Five Star -- An imprint of Thomson Gale
My favorite mysteries are those in
which I can learn something about – well, anything, really.
Clearly I’m not alone, witness the various series that center around
the hobbies or lifestyles of the protagonist: cooking mysteries a la
Davidson, cat mysteries cum Braun, knitting mysteries as unraveled
by Sefton, and the puzzle mysteries as parsed by Hall. There
are several series of quilting mysteries.
Annette Mahon’s St. Rose Quilting Bee is typical of such groups across
the country, women who love to quilt and enjoy the companionship
working on joint projects fosters. Groups that are supportive of
their members and that take a good deal of worth service projects, such
as the Baby Loves Quilt Project in Connecticut. It is
primarily the fictional versions of these groups that are prone to
involve themselves with piecing together more than mere cloth.
This book returns to Maggie Browne and the St. Rose Quilting Bee as
they try to provide comfort and support to one of their members, Candy
Breckner, recuperating from an auto accident at the Palo Verde Care
Center. Then Candy informs the other members that there is
someone helping patients at the center to their deaths. As the
group worries over Candy's health -- mental as well as physical --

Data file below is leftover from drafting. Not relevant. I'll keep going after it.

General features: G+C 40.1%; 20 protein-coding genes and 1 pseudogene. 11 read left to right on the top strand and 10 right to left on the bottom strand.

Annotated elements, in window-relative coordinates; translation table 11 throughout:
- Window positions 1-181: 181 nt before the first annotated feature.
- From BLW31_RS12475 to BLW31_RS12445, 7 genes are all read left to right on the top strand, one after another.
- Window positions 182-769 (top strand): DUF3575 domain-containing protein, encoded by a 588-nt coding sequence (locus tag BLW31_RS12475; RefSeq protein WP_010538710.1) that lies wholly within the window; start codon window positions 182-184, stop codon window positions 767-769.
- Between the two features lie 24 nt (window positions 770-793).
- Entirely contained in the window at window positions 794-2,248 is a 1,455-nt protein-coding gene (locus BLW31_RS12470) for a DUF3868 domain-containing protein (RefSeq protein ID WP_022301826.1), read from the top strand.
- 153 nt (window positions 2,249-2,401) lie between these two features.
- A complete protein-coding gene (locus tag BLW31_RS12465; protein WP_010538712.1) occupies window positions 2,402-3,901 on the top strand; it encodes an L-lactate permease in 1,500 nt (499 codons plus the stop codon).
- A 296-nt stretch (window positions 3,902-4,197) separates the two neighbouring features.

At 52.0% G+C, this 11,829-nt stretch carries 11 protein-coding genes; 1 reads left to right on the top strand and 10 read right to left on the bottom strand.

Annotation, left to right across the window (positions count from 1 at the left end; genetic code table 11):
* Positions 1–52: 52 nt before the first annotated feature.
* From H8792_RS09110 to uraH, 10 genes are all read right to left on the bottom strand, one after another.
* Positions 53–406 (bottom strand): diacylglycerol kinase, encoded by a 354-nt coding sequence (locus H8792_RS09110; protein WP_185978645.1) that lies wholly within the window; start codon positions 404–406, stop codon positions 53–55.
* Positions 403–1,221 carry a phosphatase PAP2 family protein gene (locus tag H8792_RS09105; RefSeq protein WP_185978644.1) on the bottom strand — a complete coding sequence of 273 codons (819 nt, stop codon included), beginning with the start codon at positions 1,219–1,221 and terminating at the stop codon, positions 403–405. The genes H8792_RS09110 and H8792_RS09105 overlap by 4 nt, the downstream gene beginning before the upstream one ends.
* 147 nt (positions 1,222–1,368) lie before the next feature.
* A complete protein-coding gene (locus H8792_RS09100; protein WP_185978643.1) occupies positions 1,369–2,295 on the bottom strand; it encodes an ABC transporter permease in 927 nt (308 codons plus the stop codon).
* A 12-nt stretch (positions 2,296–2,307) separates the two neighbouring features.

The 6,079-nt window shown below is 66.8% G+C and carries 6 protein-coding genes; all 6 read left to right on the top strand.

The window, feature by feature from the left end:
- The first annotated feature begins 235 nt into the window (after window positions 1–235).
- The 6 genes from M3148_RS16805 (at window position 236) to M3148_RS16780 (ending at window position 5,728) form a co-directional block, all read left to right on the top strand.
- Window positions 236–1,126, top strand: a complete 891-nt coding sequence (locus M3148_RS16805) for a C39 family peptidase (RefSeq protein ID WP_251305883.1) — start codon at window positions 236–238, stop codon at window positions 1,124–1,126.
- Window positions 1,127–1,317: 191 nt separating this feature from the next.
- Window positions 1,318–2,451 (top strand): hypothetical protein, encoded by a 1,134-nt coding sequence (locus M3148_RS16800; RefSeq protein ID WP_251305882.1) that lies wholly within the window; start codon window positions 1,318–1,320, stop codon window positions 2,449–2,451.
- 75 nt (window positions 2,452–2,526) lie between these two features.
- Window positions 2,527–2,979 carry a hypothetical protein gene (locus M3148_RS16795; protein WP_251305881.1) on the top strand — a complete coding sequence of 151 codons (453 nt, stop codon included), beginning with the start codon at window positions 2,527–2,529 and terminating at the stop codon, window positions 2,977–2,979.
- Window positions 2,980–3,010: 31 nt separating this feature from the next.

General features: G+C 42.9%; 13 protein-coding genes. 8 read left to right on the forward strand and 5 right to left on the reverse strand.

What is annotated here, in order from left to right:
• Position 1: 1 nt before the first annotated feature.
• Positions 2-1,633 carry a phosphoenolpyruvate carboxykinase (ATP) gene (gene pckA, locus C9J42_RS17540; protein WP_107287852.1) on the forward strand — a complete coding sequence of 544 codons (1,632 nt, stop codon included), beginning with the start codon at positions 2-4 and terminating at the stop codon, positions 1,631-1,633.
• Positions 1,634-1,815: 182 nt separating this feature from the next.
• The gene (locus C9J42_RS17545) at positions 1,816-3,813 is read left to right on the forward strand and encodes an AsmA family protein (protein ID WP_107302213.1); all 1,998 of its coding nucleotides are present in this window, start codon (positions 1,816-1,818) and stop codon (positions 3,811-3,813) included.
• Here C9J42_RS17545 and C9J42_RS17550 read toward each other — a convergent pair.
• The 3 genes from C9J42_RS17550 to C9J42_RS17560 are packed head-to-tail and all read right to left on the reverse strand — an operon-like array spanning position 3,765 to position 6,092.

Maggie tries to determine whether there is a threat or not, and where
it is coming from.
As this was the first of this series I've read, I was struck by how
well McMahon balances the pace of the quilting activity and the
unraveling of the actual mystery. The suspense builds as the
reader worries alongside Maggie Browne over what might happen next if
her friend is right. As a group, the quilters act as a sounding
board for Maggie as well as a sort of Greek chorus for the reader. As individuals, they are sturdy contributing characters in their own right. Maggie's sleuthing activity leads her through one of the most convincingly convoluted plots I've read, but she is well up to the
task. Younger readers would do well to take note of just how
successful Maggie Browne is at finding answers; age is no barrier when
it comes to deductive powers. Even when it comes to physical
activity; Maggie's body may slow down as she matures, but it doesn't
stop. She knows how to use her strengths most efficiently.
An Ominous Death was a good read, and I'm happy to add it to my growing
collection of mysteries associated with stitching.